Facebook and Instagram to reportedly trial option for users to hide likes

Facebook is once again testing out the option for users to hide the number of likes they receive. According to the Associated Press (AP), Instagram will allow "a small group of random users" to hide the number of likes on their posts and decide if they wish to see likes that others receive. The tech giant is also doing the same for its Facebook app, but comments will still be visible for individuals who choose to like their hides.

Instagram trialled this initiative two years ago, explaining previously that it wanted Instagram followers to focus on the photos and videos that people are sharing instead of the number of likes they get. However, Facebook eventually shifted focus to dealing with the pandemic when COVID-19 hit, AP said.

Facebook's spokesperson told MARKETING-INTERACTIVE that in 2019, it began hiding like counts for a small group of people on Instagram to understand if it lessens some pressure when posting to the platform. According to the spokesperson, some people found this beneficial but some still wanted to see like counts so they could track what is popular.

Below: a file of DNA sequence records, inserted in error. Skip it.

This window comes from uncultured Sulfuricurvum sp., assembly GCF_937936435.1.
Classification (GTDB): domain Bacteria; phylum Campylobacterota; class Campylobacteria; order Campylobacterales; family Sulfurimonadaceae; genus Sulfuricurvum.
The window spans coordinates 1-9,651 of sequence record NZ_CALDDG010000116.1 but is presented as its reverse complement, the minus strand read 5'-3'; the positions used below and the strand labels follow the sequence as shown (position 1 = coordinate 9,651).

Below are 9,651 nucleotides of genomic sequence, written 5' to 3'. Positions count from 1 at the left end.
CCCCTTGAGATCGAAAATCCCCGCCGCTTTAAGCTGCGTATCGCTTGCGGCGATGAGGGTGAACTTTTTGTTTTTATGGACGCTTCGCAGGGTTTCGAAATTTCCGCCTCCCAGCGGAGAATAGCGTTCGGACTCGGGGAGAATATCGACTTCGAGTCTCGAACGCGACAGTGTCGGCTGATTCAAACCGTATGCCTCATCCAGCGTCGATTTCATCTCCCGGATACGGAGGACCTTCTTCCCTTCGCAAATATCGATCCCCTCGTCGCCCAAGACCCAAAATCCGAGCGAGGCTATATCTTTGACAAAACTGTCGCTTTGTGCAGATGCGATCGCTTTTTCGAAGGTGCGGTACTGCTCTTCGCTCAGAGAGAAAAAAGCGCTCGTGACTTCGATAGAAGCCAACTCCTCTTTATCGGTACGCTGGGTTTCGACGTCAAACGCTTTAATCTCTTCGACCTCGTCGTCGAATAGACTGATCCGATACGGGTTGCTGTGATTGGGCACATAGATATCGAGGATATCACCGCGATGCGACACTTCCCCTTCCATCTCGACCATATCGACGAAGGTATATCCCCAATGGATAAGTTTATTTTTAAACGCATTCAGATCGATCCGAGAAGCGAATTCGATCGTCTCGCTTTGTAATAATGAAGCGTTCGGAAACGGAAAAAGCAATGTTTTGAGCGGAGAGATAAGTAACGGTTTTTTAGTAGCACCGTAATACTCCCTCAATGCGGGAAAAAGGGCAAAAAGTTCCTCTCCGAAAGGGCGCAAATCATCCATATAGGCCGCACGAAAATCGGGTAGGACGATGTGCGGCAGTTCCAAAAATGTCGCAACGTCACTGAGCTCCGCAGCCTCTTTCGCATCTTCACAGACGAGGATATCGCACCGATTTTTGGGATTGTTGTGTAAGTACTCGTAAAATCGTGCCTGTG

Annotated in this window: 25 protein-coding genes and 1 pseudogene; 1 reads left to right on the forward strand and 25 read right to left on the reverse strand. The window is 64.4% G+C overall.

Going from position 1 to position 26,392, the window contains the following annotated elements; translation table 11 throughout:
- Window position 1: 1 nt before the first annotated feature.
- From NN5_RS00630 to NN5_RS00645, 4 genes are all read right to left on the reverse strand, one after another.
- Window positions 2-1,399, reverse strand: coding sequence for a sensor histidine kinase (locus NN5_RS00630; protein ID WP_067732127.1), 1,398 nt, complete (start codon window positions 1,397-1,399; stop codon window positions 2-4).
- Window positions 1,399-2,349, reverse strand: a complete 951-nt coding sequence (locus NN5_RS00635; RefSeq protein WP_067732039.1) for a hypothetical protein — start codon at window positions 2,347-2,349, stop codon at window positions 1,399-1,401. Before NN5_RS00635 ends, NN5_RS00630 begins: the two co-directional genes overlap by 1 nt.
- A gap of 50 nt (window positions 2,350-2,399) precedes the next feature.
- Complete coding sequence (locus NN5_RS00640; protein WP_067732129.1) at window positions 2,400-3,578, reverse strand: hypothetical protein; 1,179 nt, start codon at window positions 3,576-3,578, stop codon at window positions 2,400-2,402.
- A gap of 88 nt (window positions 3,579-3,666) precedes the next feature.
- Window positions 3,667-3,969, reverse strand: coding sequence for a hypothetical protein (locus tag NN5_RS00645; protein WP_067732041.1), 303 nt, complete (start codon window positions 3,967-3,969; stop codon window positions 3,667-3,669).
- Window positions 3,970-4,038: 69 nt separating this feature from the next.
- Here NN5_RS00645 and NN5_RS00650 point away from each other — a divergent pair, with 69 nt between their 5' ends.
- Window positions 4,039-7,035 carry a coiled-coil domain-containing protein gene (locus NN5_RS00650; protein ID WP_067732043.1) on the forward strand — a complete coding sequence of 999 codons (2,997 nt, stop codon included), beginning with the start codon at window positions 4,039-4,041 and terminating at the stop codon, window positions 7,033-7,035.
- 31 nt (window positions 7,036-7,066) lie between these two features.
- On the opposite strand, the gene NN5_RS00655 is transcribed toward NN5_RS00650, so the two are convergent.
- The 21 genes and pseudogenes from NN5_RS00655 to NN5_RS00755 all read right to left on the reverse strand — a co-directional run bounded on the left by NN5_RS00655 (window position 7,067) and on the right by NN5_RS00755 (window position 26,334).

"We are testing a new option that lets you decide which experience is best for you - whether that is choosing not to see like counts on anyone else’s posts, turning them off for your own posts, or keeping the original experience, and seeing like counts," the spokesperson explained.

Separately, the tech giant is currently in the midst of a global media and creative review. Mindshare and dentsu are reported to be defending the account. On the creative front, Facebook is currently working with Wieden + Kennedy, BBDO, Ogilvy, Leo Burnett, and Droga5 for each of its apps and corporate brand.

Photo courtesy: 123RF

Related articles:
Facebook data for millions of SG and MY users allegedly leaked in 2019 resurfaces
Facebook calls global media review 2 years after unveiling creative roster
Facebook cultivates responsible digital citizens by offering educational programmes and awareness campaign